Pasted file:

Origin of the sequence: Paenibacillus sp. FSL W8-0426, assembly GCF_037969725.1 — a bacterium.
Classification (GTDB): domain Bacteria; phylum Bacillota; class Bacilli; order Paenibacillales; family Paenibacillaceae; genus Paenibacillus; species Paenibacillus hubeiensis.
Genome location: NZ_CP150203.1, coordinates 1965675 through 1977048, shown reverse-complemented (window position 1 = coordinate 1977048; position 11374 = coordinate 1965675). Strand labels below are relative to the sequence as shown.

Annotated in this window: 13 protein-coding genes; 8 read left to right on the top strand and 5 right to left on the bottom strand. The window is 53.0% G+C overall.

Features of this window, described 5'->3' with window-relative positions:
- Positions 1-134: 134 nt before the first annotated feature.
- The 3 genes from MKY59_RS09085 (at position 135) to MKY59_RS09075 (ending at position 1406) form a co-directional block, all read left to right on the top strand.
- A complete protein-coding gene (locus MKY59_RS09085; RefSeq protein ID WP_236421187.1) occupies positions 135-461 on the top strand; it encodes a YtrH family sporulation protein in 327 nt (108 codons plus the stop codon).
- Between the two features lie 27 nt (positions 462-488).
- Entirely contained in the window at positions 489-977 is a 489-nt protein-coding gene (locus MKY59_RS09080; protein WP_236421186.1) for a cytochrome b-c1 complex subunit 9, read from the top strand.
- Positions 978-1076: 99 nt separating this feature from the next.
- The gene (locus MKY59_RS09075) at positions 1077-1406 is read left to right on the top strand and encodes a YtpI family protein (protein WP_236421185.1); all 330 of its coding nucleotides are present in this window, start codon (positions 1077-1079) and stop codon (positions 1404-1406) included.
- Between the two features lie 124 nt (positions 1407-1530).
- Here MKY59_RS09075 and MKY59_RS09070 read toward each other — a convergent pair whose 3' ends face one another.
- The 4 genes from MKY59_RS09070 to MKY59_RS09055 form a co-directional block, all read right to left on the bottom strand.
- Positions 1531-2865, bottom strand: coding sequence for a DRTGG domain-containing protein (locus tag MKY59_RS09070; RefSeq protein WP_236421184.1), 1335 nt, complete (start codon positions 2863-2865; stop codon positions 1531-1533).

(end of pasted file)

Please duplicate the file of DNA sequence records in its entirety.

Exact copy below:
Origin of the sequence: Paenibacillus sp. FSL W8-0426, assembly GCF_037969725.1 — a bacterium.
Classification (GTDB): domain Bacteria; phylum Bacillota; class Bacilli; order Paenibacillales; family Paenibacillaceae; genus Paenibacillus; species Paenibacillus hubeiensis.
Genome location: NZ_CP150203.1, coordinates 1965675 through 1977048, shown reverse-complemented (window position 1 = coordinate 1977048; position 11374 = coordinate 1965675). Strand labels below are relative to the sequence as shown.

Annotated in this window: 13 protein-coding genes; 8 read left to right on the top strand and 5 right to left on the bottom strand. The window is 53.0% G+C overall.

Features of this window, described 5'->3' with window-relative positions:
- Positions 1-134: 134 nt before the first annotated feature.
- The 3 genes from MKY59_RS09085 (at position 135) to MKY59_RS09075 (ending at position 1406) form a co-directional block, all read left to right on the top strand.
- A complete protein-coding gene (locus MKY59_RS09085; RefSeq protein ID WP_236421187.1) occupies positions 135-461 on the top strand; it encodes a YtrH family sporulation protein in 327 nt (108 codons plus the stop codon).
- Between the two features lie 27 nt (positions 462-488).
- Entirely contained in the window at positions 489-977 is a 489-nt protein-coding gene (locus MKY59_RS09080; protein WP_236421186.1) for a cytochrome b-c1 complex subunit 9, read from the top strand.
- Positions 978-1076: 99 nt separating this feature from the next.
- The gene (locus MKY59_RS09075) at positions 1077-1406 is read left to right on the top strand and encodes a YtpI family protein (protein WP_236421185.1); all 330 of its coding nucleotides are present in this window, start codon (positions 1077-1079) and stop codon (positions 1404-1406) included.
- Between the two features lie 124 nt (positions 1407-1530).
- Here MKY59_RS09075 and MKY59_RS09070 read toward each other — a convergent pair whose 3' ends face one another.
- The 4 genes from MKY59_RS09070 to MKY59_RS09055 form a co-directional block, all read right to left on the bottom strand.
- Positions 1531-2865, bottom strand: coding sequence for a DRTGG domain-containing protein (locus tag MKY59_RS09070; RefSeq protein WP_236421184.1), 1335 nt, complete (start codon positions 2863-2865; stop codon positions 1531-1533).